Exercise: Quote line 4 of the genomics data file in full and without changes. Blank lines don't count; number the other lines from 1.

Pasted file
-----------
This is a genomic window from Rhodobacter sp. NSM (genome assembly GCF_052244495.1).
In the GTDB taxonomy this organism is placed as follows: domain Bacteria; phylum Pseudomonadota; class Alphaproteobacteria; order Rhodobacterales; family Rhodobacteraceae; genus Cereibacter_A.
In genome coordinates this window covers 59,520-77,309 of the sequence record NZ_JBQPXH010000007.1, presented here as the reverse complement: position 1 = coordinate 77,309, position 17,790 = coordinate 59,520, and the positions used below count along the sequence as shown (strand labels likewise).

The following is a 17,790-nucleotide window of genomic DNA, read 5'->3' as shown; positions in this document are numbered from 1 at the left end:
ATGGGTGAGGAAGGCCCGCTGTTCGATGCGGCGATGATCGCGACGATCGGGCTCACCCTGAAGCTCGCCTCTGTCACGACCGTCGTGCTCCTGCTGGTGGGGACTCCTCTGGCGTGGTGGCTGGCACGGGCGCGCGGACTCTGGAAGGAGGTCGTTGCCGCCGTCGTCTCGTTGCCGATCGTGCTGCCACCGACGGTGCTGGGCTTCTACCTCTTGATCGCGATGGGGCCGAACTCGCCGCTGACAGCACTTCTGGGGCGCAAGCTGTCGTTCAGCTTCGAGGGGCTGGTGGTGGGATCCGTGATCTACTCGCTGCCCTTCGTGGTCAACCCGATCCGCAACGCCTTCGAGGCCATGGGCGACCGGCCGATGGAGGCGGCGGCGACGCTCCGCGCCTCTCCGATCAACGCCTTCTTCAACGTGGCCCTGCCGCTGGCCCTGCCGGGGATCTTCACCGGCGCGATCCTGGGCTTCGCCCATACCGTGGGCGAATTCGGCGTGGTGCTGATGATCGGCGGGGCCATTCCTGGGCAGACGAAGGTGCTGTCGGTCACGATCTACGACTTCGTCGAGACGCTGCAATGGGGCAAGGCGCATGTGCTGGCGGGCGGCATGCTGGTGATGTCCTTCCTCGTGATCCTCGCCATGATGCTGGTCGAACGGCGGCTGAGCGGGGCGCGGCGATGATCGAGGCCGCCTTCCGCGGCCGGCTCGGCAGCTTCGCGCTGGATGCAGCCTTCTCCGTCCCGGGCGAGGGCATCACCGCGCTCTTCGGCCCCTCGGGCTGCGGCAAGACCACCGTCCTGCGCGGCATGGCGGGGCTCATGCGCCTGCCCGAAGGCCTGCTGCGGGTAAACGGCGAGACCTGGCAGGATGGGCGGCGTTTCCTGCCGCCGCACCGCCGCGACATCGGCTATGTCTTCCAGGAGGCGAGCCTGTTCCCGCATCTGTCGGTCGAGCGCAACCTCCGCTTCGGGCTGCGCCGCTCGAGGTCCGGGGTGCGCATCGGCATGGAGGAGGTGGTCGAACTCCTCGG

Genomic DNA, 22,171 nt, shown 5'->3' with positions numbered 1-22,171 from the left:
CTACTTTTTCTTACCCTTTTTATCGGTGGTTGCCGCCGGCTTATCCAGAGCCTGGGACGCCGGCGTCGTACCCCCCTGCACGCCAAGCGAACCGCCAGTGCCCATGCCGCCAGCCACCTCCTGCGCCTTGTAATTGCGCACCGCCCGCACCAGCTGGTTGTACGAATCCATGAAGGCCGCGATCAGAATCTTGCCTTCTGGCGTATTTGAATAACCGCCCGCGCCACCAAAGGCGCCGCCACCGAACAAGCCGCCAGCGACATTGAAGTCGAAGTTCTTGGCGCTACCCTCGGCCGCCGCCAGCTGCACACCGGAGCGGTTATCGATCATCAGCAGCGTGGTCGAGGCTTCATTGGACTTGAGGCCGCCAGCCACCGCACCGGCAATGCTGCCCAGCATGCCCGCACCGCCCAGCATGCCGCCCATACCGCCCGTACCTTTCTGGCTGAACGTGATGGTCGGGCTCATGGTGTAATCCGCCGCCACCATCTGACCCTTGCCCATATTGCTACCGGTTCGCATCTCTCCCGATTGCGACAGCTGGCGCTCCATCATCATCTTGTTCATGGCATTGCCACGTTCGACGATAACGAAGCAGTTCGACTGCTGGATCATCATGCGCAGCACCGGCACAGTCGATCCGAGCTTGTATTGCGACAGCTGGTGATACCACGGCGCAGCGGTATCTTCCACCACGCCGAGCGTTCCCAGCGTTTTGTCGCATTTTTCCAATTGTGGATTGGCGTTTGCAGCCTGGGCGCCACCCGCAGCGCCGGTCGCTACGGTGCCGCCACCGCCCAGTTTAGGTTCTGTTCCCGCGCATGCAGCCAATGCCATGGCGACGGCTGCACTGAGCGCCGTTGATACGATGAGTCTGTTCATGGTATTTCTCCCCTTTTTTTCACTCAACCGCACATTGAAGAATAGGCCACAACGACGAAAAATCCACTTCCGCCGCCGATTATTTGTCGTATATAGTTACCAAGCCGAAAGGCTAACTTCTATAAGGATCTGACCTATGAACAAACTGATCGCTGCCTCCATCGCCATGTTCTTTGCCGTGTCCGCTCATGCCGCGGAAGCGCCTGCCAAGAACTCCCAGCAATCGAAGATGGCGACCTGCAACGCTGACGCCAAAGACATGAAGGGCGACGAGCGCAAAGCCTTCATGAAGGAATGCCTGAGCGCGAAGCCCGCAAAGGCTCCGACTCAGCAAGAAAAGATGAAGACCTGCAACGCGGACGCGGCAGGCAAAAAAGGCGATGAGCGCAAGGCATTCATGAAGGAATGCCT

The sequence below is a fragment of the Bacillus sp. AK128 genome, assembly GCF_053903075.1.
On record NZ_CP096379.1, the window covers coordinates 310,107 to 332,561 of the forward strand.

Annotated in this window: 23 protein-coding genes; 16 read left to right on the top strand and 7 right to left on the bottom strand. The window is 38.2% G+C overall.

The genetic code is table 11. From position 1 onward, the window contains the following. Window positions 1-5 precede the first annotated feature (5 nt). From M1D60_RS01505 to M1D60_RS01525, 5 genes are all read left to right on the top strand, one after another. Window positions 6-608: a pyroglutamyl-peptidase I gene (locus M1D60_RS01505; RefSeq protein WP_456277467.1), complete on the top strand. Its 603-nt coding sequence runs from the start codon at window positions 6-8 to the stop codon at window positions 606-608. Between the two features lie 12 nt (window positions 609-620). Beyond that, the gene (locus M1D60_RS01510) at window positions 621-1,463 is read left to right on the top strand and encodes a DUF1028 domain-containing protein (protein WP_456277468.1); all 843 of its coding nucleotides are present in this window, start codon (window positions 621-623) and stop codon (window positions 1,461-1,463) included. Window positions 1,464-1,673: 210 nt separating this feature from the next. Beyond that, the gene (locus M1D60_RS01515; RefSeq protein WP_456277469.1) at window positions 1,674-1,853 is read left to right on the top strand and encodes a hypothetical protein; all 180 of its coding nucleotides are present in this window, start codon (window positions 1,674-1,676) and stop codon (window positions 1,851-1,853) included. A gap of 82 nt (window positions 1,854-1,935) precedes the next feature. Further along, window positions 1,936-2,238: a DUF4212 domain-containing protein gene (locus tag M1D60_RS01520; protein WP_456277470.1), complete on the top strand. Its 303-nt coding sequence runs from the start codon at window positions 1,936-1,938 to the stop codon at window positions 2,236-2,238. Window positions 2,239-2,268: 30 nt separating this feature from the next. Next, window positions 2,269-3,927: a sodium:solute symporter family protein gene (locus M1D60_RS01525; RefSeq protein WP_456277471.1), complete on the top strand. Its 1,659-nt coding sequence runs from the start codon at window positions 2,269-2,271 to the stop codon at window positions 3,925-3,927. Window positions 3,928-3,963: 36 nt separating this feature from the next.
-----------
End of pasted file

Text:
The following is a 17,790-nucleotide window of genomic DNA, read 5'->3' as shown; positions in this document are numbered from 1 at the left end: